Nowadays, sustainable usage of mined phosphorus (P) is a major concern for humanity. The rock phosphate used for production of chemical P-fertilizer, the lifeblood of modern agriculture, is a finite non-renewable resource very unevenly distributed between countries of the world. Despite this, current routines of P processing and usage are woefully inefficient meaning that > 80% of mined P ends up as non-recycled waste. A significant part of this waste is comprised of liquid waste- or side-streams. At the same time, the P-rich waste-streams are a valuable source of nutrients for cultivation of microalgae. Conversely, microalgal cultures are a promising vehicle for bioremoval of the excessive P with concurrent treatment of wastewater with co-generation of environment-friendly slow-release biofertilizer. These photosynthetic microorganisms feature the capability of taking P in a large excess of the current metabolic demand (known as ‘luxury P uptake’) and stockpile it as inorganic polyphosphate in the cell against future shortage. Still, efficient application of microalgae for sustainable usage of P is limited by our insufficient knowledge of the biology of a photosynthetic cell in the P-eutrophicated media. The present talk summarizes the recent progress in the research on luxury P uptake. The mechanisms of P uptake by a microalgal cell as a function of its P-nutrition status are elucidated. An overview is given of the ultrastructural aspects of intracellular storage of P. Implications of the recent findings for biotechnology and environment protections are considered.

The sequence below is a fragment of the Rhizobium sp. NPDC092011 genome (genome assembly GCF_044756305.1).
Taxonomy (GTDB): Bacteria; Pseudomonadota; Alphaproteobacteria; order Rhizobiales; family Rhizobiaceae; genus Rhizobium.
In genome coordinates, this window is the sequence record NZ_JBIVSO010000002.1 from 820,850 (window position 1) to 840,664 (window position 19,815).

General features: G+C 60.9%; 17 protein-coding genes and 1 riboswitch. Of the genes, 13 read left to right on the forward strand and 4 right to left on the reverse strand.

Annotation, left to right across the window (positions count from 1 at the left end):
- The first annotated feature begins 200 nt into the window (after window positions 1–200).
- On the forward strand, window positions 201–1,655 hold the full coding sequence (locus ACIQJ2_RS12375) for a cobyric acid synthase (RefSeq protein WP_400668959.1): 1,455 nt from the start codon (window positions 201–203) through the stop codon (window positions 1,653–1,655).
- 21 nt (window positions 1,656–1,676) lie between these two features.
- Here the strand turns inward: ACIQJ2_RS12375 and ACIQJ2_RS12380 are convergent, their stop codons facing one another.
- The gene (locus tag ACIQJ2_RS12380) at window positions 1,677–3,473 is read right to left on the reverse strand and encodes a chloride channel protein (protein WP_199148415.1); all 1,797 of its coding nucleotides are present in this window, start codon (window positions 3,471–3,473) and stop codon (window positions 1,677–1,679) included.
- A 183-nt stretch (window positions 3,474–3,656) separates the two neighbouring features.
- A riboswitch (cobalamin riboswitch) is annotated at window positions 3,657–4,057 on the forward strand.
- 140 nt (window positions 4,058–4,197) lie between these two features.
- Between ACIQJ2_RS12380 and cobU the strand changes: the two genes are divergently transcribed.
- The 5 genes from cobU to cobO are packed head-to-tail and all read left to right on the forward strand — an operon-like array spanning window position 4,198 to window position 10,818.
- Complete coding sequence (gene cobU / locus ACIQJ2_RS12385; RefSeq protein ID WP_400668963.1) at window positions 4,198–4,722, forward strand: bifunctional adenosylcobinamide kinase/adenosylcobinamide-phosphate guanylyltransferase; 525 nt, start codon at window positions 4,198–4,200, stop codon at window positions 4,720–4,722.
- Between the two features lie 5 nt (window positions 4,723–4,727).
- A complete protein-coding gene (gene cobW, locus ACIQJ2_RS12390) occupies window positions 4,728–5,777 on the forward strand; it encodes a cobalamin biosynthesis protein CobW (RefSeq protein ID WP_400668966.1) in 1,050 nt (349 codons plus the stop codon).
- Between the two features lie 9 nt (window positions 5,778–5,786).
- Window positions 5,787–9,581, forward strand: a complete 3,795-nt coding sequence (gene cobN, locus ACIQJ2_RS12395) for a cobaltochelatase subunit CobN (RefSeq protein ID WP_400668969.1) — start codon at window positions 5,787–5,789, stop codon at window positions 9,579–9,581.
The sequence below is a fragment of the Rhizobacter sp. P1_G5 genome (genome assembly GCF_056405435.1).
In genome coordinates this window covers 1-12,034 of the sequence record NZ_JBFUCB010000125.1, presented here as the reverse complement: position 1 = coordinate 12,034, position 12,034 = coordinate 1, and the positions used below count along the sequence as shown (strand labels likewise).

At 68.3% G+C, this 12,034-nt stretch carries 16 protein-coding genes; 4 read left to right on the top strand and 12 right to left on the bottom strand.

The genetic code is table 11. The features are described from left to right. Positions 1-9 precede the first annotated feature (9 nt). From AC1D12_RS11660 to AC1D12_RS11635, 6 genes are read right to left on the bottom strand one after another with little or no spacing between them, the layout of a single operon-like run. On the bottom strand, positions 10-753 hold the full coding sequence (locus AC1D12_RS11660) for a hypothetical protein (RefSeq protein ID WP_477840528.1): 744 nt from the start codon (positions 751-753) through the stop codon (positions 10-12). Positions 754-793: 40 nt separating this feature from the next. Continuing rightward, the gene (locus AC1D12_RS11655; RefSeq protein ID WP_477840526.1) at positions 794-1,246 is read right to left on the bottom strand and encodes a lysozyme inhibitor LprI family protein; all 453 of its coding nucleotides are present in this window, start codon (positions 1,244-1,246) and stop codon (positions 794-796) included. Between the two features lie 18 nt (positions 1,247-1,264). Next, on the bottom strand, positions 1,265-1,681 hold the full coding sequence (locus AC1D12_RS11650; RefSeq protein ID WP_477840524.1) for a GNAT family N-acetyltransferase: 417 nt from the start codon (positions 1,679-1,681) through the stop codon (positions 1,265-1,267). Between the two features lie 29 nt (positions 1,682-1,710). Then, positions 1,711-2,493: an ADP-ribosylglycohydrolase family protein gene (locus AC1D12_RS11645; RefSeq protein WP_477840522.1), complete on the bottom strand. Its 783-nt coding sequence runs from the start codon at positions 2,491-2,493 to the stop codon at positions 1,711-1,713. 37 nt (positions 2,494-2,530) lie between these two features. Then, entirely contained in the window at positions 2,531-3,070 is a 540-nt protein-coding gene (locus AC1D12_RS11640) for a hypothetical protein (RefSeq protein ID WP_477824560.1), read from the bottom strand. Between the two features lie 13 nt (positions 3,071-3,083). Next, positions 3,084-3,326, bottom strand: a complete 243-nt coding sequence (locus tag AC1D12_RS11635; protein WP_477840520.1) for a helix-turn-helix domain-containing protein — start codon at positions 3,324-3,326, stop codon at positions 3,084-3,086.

Prof. Alexei Solovchenko
Biocapture of Phosphorus From Waste streams With Microalgae: Opportunities and Caveats
Lomonosov Moscow State University, Russia